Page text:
Conversations of inclusion continue

Eight weeks of athlete inclusion groups were the beginning of an initiative started by Rachel Pierce, Coordinator of Athletic Operations. With the support of the community, these groups created a space for traditionally disadvantaged athletes to share their perspectives with their peers.

Cathryn Salis, Sports Editor

The sophomore football cornerback Caleb Lueders has taken a lead role
in the planning and coordination of some of the later inclusion groups.

What began as a series of relaxed lectures and conversations within the student athlete community is now the stepping stone into the future of Hamline’s diversity and inclusion initiatives in the Athletic Department. Rachel Pierce, Coordinator of Athletic Operations at Hamline, has spearheaded the effort to create a dialogue within the student athlete community about inclusion.

The inclusion groups, which occurred every Thursday night for eight weeks beginning in February, aimed to be educational spaces in which students from communities such as BIPOC athletes, first-generation college athletes, women and LGBTQ+ athletes could come and share their experiences, as well as learn about others.  

“I have loved being exposed to these new perspectives and experiences from individuals that may not come from a position of privilege like myself as a straight white cisgender male who was raised upper-middle class. Ever since I left my home town to come to school here, I have been eager to gain new perspectives in order to become a more knowledgeable and critically aware individual,” junior Cameron Ragen on the cross country and track team said in an email. 

Prior to the pandemic, there had been the occasional speaker that visited the AD to speak to Hamline athletes, but nothing as consistent as the inclusion groups initiative. While it is still a work in progress, the progress does not seem to be slowing down anytime soon.

“We might start groups of, or welcome spaces for, BIPOC athletes, for LGBTQ+ plus athletes, and develop those spaces more so and then maybe keep the educational part too, and keep going with the groups but maybe focus more on mental health within those spaces and wellness and stuff like that,” Pierce said. 

Affinity groups that focus on communities such as Pierce named do exist already on the Hamline campus, but many athletes find it difficult to attend meetings and be a part of those clubs.

“Yes, there are certain groups on campus already, take for example there’s a first gen club already on campus, but these groups are primarily working around student athlete schedules. I know with my schedule I could never make a first gen board meeting because I have practice until eight pm at night or I have homework after practice, I’m working two jobs,” sophomore Caleb Lueders from the football team said.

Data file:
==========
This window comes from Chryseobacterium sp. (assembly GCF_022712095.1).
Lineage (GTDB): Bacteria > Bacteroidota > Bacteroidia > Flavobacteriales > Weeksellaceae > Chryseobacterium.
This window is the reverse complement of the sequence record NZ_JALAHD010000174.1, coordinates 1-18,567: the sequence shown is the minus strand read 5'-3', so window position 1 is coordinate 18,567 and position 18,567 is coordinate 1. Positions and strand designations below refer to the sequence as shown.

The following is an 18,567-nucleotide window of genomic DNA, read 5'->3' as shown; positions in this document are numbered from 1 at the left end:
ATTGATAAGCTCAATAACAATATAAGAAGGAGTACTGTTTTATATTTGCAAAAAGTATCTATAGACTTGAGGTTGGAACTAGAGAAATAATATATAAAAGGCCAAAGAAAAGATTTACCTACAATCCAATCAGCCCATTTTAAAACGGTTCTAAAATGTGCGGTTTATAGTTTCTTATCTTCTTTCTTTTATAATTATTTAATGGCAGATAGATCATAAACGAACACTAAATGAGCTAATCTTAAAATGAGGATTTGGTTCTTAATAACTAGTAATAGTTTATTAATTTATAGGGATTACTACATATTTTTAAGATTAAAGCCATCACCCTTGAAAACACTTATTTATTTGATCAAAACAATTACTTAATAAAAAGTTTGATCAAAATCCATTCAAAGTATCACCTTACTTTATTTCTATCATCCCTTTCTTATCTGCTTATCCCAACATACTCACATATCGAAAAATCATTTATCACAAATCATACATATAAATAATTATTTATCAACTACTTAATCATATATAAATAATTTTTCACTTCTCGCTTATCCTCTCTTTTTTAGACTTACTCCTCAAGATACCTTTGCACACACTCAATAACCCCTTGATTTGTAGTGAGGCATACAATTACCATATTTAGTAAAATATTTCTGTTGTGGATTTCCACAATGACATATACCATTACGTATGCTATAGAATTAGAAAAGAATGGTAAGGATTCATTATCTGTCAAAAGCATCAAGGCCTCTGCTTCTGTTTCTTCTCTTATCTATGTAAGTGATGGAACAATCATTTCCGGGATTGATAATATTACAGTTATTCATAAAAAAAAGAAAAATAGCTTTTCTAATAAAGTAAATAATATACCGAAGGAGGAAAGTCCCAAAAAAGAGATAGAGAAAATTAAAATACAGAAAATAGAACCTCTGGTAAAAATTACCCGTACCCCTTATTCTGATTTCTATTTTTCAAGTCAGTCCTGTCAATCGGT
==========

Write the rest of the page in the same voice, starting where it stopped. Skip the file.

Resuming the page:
The community that these groups offer to the student athlete community are unlike anything many athletes are able to find off the field or outside the classroom. 

“I think it is really great to share struggles and give advice,” junior Miranda Ekleberry of the cross country and track team said. “We had an inclusion group on the LGBT community and that was the first one I actually went to, and we were exchanging experiences that we had in high school, things that have happened with teammates and coaches and comforting each other, like a community.”

Not only do these experiences offer community support and friendship opportunities, but they also offer resources to athletes they might not otherwise know about. 

Many of the inclusion groups were hosted in Drew Science 118, the lecture hall in the building. This testing period hosted a varied number of participants each week. (Rachel Peterson)

“A big goal of it is making sure we give the ability to hand out resources to people and let people understand what the resources there are on this campus because as an athlete, you may not understand, or even as a student, you may not understand all of the resources you have on this campus, whether it’s the Career Development Center or free health and counseling services,” Lueders said. 

Lueders is a student leader in this initiative and was in charge of running the last first-gen inclusion group meeting. He works at the front desk of Walker and has known Pierce since she was first hired in August of 2021. 

“The goal was definitely spreading news and spreading awareness and giving appreciation to that group, first gen athletes,” Lueders said. “This last class will have 52% first-gen, so we’re definitely a university that is a lot different than others and we want to take pride in that.”

These initiatives are in no way slowing down and athletes are encouraged to continue to look for upcoming programs to build community and support. Being a part of an underserved community is difficult and the athletic community wants Hamline students to know that they are not alone and without support. 

“Being a first-gen student is scary because you don’t know who to turn to, who to ask questions to and we wanted to recognize that,” Lueders said. “We also want to cover bases of how to make everybody feel included and make sure students were able to go to each other and give a helping hand if we can.”